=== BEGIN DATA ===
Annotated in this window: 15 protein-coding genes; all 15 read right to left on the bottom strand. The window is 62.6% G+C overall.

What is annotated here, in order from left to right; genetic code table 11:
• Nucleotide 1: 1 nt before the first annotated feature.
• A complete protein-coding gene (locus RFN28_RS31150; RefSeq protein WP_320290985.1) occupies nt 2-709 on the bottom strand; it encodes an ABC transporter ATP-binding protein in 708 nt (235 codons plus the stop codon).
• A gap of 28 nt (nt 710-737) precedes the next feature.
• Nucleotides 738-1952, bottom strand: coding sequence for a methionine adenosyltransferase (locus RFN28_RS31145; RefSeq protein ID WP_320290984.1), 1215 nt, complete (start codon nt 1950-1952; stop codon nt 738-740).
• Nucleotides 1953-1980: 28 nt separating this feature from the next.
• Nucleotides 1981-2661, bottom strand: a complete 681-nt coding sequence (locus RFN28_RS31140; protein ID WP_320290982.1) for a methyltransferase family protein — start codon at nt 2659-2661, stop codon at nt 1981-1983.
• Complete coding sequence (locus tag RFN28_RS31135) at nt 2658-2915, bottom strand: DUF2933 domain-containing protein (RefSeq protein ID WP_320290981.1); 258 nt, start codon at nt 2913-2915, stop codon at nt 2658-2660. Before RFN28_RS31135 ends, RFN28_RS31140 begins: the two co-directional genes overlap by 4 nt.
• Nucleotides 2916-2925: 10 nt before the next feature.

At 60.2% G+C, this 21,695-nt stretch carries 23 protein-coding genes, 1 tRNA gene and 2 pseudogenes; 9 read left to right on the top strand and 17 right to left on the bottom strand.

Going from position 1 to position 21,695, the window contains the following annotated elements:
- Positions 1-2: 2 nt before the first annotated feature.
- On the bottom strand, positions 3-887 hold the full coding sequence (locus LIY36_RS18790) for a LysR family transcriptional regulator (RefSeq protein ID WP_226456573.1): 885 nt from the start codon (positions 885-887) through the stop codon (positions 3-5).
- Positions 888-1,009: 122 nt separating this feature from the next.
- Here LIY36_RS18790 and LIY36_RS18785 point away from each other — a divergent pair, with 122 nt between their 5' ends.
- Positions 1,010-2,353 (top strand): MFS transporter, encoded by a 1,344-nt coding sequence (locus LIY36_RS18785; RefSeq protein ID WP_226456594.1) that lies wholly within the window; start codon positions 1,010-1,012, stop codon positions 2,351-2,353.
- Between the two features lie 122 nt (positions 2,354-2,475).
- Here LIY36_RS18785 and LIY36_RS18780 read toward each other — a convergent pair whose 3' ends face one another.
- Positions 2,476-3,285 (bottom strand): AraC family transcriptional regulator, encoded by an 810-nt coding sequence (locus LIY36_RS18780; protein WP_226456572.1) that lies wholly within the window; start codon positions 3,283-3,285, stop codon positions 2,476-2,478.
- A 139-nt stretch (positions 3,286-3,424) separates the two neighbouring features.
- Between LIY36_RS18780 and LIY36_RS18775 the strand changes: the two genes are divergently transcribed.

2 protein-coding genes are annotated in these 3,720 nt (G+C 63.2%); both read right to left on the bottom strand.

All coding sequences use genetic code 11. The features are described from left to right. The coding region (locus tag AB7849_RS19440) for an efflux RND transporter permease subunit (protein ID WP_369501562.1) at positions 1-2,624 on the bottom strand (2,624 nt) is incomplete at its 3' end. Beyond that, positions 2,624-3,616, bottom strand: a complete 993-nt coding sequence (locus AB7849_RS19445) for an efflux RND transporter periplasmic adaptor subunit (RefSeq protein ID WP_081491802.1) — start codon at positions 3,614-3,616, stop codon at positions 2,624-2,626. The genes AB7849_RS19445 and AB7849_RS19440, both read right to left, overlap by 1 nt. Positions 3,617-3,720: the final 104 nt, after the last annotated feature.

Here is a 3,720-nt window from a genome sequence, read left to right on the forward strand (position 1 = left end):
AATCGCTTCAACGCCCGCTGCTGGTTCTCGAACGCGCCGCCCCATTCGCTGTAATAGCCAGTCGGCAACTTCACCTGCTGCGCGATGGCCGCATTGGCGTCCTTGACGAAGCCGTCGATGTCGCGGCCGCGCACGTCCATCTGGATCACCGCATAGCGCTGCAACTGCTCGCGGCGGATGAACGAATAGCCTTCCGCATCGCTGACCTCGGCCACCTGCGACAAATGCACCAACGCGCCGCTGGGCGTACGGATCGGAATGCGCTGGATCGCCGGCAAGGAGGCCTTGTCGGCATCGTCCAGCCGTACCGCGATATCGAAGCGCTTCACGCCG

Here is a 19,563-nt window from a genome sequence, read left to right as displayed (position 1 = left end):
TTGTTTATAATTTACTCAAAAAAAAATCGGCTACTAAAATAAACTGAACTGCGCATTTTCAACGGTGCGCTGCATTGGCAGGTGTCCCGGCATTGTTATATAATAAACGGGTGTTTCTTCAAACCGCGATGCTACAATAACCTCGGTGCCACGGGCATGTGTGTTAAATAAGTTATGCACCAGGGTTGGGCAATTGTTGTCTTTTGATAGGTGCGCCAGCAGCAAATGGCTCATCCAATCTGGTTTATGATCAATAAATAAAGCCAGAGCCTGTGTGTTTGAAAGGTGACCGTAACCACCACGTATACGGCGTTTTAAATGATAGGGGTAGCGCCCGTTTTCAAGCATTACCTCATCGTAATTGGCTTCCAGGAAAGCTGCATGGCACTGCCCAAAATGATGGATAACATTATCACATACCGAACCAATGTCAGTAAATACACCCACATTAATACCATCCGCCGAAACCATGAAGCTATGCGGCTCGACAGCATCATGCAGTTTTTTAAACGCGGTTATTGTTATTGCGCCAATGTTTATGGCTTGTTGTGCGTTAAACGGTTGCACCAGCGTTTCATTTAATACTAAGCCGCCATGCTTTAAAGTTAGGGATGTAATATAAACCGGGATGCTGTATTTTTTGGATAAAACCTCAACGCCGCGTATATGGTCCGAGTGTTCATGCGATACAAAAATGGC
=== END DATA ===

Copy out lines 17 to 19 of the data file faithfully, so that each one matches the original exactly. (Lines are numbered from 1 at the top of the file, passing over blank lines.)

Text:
- Positions 1,010-2,353 (top strand): MFS transporter, encoded by a 1,344-nt coding sequence (locus LIY36_RS18785; RefSeq protein ID WP_226456594.1) that lies wholly within the window; start codon positions 1,010-1,012, stop codon positions 2,351-2,353.
- Between the two features lie 122 nt (positions 2,354-2,475).
- Here LIY36_RS18785 and LIY36_RS18780 read toward each other — a convergent pair whose 3' ends face one another.